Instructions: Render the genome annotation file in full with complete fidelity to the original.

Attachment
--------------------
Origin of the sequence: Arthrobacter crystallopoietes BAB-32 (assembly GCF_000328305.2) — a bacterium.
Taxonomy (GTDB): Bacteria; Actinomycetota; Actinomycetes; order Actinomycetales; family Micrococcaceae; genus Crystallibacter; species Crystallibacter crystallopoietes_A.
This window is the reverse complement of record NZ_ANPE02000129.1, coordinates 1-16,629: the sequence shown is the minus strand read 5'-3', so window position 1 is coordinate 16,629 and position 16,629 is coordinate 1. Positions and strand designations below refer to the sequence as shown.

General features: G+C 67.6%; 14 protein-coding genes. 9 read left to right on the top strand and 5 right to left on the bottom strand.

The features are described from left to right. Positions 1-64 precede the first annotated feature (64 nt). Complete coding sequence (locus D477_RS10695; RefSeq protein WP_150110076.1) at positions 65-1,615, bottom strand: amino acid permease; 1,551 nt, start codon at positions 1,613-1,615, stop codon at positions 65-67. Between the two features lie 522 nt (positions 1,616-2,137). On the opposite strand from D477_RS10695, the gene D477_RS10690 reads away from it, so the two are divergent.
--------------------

Origin of the sequence: Arthrobacter crystallopoietes BAB-32 (assembly GCF_000328305.2) — a bacterium.
Taxonomy (GTDB): Bacteria; Actinomycetota; Actinomycetes; order Actinomycetales; family Micrococcaceae; genus Crystallibacter; species Crystallibacter crystallopoietes_A.
This window is the reverse complement of record NZ_ANPE02000129.1, coordinates 1-16,629: the sequence shown is the minus strand read 5'-3', so window position 1 is coordinate 16,629 and position 16,629 is coordinate 1. Positions and strand designations below refer to the sequence as shown.

General features: G+C 67.6%; 14 protein-coding genes. 9 read left to right on the top strand and 5 right to left on the bottom strand.

The features are described from left to right. Positions 1-64 precede the first annotated feature (64 nt). Complete coding sequence (locus D477_RS10695; RefSeq protein WP_150110076.1) at positions 65-1,615, bottom strand: amino acid permease; 1,551 nt, start codon at positions 1,613-1,615, stop codon at positions 65-67. Between the two features lie 522 nt (positions 1,616-2,137). On the opposite strand from D477_RS10695, the gene D477_RS10690 reads away from it, so the two are divergent.